Creatures with “enter the battlefield” abilities are great, but what if you don’t have enough mana to pay for them? Thankfully, there’s a mechanic that lets you take advantage of the creature’s ability at a fraction of the mana cost.
What is Evoke?
Evoke is an alternative cost that appears on creatures which is typically lower than that creature’s mana cost. If you pay the evoke cost, the creature will enter the battlefield, and you’ll immediately have to sacrifice it. However, you’ll still get any effects from that creature entering or leaving the battlefield — and, if you have the option, you can always just cast the creature normally.
Evoke first appeared in Lorwyn, where it appeared on creatures like Mulldrifter, Shriekmaw, and Reveillark. These cards have all become staples in formats like Commander and Cube; the strength of their effects, combined with the versatility of evoke, makes them especially valuable in singleton formats.
Now, evoke is returning in Modern Horizons 2, and Wizards of the Coast used the opportunity to experiment with different alternate costs. The cycle of mythic rare Elementals in the set all have evoke, but instead of paying mana to evoke them, you must exile a card of the same color from your hand. These creatures all have solid stats and abilities, so you’ll be just as happy to cast them as you will be evoking them.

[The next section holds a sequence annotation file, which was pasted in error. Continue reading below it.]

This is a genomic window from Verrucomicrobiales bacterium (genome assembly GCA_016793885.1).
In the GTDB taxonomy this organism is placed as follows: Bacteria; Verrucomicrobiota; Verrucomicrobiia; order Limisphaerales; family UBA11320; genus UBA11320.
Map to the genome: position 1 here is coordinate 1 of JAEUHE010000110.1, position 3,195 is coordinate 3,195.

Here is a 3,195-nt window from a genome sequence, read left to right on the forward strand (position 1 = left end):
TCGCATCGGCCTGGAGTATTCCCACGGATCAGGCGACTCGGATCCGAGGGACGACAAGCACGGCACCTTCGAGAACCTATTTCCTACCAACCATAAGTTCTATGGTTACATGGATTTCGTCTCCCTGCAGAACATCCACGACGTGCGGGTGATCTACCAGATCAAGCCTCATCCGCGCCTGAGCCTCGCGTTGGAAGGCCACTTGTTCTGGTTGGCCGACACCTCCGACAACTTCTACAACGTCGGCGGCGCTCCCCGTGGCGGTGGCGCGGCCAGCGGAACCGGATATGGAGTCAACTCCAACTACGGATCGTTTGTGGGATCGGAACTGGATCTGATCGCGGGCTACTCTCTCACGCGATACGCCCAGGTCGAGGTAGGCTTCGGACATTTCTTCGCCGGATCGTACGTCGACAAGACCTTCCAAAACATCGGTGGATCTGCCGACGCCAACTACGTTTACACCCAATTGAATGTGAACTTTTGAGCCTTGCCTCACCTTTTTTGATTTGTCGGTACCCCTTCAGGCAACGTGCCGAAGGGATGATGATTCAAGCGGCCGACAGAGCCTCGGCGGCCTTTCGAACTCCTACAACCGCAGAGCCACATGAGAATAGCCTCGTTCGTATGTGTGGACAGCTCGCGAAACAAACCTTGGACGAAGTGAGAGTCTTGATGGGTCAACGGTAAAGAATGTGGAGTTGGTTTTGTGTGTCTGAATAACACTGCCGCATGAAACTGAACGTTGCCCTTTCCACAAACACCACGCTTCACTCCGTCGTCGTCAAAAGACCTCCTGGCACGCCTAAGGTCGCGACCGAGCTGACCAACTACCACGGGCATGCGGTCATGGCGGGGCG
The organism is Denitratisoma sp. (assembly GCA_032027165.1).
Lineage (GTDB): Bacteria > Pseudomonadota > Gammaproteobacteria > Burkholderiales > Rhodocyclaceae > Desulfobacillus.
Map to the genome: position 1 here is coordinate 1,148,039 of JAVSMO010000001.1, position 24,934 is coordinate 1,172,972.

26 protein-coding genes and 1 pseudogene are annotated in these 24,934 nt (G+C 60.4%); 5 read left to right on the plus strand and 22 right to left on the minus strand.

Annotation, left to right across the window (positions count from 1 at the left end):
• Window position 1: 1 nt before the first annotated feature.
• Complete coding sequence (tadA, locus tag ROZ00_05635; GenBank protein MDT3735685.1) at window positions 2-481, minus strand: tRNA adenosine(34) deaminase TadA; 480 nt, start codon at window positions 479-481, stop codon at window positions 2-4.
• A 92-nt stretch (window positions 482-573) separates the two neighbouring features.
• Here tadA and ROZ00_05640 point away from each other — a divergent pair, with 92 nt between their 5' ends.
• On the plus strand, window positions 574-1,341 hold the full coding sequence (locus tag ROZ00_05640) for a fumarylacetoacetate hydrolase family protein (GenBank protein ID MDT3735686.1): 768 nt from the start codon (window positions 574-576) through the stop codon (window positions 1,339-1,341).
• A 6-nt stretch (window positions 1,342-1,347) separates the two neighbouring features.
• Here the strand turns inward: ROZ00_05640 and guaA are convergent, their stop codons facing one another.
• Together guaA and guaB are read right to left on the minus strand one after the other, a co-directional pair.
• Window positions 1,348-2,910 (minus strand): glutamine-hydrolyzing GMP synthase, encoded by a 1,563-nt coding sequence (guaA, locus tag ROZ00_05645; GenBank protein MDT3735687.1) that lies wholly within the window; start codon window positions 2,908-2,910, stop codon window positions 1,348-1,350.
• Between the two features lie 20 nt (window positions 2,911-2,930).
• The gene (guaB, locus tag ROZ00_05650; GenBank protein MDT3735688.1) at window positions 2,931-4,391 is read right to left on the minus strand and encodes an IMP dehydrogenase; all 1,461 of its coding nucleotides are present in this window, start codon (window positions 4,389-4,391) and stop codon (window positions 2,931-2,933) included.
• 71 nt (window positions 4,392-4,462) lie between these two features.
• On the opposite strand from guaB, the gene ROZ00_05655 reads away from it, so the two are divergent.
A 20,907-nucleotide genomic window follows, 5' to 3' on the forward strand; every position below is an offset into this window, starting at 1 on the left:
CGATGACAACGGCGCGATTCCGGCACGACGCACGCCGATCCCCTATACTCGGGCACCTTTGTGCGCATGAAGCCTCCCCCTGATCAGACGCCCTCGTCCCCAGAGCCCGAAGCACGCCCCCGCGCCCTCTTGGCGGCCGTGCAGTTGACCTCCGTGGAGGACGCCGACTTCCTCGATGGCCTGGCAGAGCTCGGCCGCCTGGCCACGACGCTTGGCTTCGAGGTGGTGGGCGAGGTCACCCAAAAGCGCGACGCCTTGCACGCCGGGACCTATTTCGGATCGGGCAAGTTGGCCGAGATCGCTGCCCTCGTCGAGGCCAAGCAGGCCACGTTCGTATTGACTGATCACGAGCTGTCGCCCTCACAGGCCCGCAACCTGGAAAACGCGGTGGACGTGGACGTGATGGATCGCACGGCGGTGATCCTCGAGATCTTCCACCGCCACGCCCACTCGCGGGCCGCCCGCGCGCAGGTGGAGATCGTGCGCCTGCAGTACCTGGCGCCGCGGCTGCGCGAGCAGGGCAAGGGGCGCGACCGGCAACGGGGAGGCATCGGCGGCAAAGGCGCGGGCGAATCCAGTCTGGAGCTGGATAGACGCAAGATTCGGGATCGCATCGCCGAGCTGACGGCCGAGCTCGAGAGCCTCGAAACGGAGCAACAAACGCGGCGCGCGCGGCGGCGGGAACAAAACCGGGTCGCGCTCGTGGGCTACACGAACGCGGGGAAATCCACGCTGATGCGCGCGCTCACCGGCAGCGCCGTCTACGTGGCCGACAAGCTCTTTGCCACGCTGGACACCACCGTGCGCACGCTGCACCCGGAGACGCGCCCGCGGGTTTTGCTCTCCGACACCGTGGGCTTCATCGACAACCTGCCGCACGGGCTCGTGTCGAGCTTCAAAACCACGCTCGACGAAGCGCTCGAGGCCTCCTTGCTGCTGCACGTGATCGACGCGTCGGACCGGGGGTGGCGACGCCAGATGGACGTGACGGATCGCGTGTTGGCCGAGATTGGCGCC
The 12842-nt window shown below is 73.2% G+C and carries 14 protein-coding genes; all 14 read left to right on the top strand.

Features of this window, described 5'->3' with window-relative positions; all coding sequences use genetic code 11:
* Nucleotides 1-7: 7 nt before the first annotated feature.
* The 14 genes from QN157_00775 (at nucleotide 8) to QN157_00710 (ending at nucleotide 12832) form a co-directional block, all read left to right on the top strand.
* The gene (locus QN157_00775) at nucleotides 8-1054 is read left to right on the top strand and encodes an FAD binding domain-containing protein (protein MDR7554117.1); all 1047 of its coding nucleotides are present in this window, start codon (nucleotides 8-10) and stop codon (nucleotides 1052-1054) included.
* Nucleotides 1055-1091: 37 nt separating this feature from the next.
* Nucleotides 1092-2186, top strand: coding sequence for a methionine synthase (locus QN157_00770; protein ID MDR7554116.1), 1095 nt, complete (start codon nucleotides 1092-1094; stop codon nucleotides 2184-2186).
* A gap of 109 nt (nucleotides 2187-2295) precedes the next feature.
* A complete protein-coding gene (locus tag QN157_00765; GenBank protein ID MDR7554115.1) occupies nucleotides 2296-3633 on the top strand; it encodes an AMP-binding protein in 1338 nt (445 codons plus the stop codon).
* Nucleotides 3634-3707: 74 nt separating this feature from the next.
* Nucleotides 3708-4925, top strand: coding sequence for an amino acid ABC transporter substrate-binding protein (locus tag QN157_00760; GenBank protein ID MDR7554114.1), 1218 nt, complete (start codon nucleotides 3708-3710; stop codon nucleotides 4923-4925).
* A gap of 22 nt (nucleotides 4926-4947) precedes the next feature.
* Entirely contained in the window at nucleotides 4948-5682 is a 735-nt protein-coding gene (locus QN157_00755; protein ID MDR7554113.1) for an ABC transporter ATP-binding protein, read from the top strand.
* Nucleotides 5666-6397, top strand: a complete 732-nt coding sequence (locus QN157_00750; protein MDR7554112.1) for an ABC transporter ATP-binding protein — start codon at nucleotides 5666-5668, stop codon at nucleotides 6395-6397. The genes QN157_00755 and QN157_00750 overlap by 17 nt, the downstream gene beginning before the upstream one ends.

Notes on Evoke
Here are a few additional rules to keep in mind when playing with evoke:
- Evoking a creature follows the normal timing rules for casting that creature.
- The total mana value of the creature doesn’t change if you evoke it.
- “Taxing” effects that normally apply to the card will still apply to the evoke.
- If you’re able to cast a spell “without paying it’s mana cost,” that only applies to casting it. You would still have to pay the evoke cost if you wanted to sacrifice the creature (for example, if you’re playing Reveillark and want to trigger its “leaves the battlefield” ability).
- If your creature has an “enter the battlefield” ability, it will go on the stack at the same time as evoke. Since you control both triggers, you get to choose what order they resolve, which can occasionally make a difference.
- If you blink a creature that has been evoked before it gets sacrificed, you won’t trigger the evoke sacrifice trigger again when it re-enters.
Creatures with evoke will make great additions to your decks, especially if you can trigger their abilities multiple times. Be sure to add some to your collection!